Dear reader,

As our guests, you often ask questions on how to better understand your ancestors. What history, emotions, and dramas are standing behind their decisions and choices. 

Why they did not want to talk about the past?  Why did they build their new life in a certain way? What were the reasons for their failures and what was the price of success?

I strongly believe that the key is to have deeper knowledge about the context. You have to escape from the records, papers, numbers and dry facts and think about the historical and cultural background. 

Knowing the everyday life in Poland, its upsides and downsides, their way to settle in the new country and the hardships they endured at the beginning of building their new life.

For years, we’ve been helping you gain abetter understanding of the history of your  family’s ancestral villages, during our Genealogy Tours.

Click here to see the posts on our blog in the category "Emigration".

Today I would like to remind you that on our Blog  there is a category “Emigration”,  you will find several texts concerning these questions.

For example “Why My Ancestors Left” by Bogusz Pawiński and a four-part series “Beyond the Big Water” describing the reasons, the conditions and the way of traveling, as well as some dark sides of the emigration along with the illegal actions of agents.

Did you know that in Poland we have an excellent emigration museum? The exhibition was opened in 2015. It is presenting the history of emigration from Polish lands. The story of millions of people who left the country in search of a better life, of fulfilling their dreams and finding freedom. The  place - the Maritime Station in Gdynia. Here is the description from the museum’s website: “The narrative begins with the Great Emigration, through the Industrial Revolution, mass emigration to the United States, life in the Brazilian jungle, society in Chicago, the dramatic fate of people during and after World War Two, the difficult years of the Polish People's Republic, and ends in modern times with Poland joining the European Union. The exhibition allows you to feel and understand what it meant to emigrate, it shows us the reality of a sea crossing for 3rd class passengers - from the moment of embarkation, through the voyage itself, both on and below deck, all the way to the immigration procedures on the famous Ellis Island in the United States”. What can I add to that? This place is a must-visit! We have included it in the itinerary of our Prussian Poland Tour.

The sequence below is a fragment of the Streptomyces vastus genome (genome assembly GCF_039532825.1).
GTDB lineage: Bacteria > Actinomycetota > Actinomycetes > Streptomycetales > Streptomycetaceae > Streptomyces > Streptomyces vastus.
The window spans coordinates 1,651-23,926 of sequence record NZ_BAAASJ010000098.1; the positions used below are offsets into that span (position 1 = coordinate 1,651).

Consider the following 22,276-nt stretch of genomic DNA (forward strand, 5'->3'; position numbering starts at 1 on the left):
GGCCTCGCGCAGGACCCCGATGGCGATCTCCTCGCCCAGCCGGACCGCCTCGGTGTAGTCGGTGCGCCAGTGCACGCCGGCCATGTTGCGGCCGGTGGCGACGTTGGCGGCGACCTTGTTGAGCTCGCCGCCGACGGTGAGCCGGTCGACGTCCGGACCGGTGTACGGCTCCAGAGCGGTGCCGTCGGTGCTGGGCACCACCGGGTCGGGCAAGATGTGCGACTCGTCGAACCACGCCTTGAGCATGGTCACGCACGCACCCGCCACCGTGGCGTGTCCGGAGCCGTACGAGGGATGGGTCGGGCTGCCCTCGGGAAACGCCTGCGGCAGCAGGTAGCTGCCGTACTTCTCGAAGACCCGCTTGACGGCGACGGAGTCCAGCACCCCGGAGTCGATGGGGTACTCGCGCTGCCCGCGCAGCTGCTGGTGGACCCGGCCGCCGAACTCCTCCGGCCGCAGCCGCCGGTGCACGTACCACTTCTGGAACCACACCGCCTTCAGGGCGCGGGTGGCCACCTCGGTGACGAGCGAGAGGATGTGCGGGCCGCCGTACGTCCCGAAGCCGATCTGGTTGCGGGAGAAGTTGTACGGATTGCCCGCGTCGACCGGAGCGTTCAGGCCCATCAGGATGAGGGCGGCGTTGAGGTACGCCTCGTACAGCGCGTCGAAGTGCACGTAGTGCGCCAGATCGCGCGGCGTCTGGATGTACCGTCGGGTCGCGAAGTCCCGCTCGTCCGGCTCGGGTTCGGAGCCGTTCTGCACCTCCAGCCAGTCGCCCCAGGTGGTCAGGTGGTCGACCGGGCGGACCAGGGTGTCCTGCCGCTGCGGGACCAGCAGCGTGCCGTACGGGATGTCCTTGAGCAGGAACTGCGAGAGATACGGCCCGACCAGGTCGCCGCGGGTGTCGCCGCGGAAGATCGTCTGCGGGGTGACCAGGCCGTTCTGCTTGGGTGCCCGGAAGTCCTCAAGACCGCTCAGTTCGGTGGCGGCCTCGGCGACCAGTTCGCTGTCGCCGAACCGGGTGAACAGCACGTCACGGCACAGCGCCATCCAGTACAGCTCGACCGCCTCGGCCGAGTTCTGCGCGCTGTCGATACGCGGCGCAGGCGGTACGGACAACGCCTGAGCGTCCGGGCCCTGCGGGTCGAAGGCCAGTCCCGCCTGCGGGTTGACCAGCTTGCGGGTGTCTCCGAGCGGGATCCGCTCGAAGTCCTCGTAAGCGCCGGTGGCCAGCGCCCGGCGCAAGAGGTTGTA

Leaving behind the hardship of leaving the homeland and enduring a long travel abroad, there is another aspect: how did they found themselves in the new world? Many of the emigrants settled in large cities such as New York, Chicago, Cleveland, and others. But there were also the farmers, who settled in small areas that could support farming. For many years, there was a debate as to which Polish settlement was the first in America. The two primary contenders were Panna Maria, Texas and Parisville, Michigan. Eventually, Panna Maria turned out to be the winner, however, Parisville was still very important because it was the first Polish settlement in Michigan.

We would like to recommend the book “Parisville. The Oldest Polish Settlement in Michigan” written by Charles -Ciechanowski- Chinoski-Chase. You can read more about the book here. Charles also contributed  a few articles on this subject to our website.  You can find them now illustrated with old photographs on our blog.  

I invite you to join a discussion and sharing your ancestors’ emigration stories. Maybe you have some unique memorabilia cherished in your family? What was their life like after the emigration?  Did they like to come back to the past and share their stories eagerly?

What was your path to understanding family history?

As always, I am looking forward to reading your messages.

Greetings from Poland,

Agnieszka Pawlus

And the whole PolishOrigins Team

P.S. We would like to share with you information about our new mini-project - PolishOrigins’ field report. We have been pondering for some time now, about the best way of sharing the adventures and emotions our guests experience on their genealogy tours. Many of them write short testimonials or longer stories later published on our blog. But we came up with another idea; a few short sentences, enriched with a picture or two, which will be shared with you.

Of course, nothing will replace the actual feeling of discovering family roots, finding family land, or meeting with newly discovered cousins. Yet, we hope that this way we will manage to give you at least a taste of what’s going on during the ancestral trips. See the first PolishOrigins’ field report: Grandfather with granddaughters in the parish office on Facebook  or on Instagram.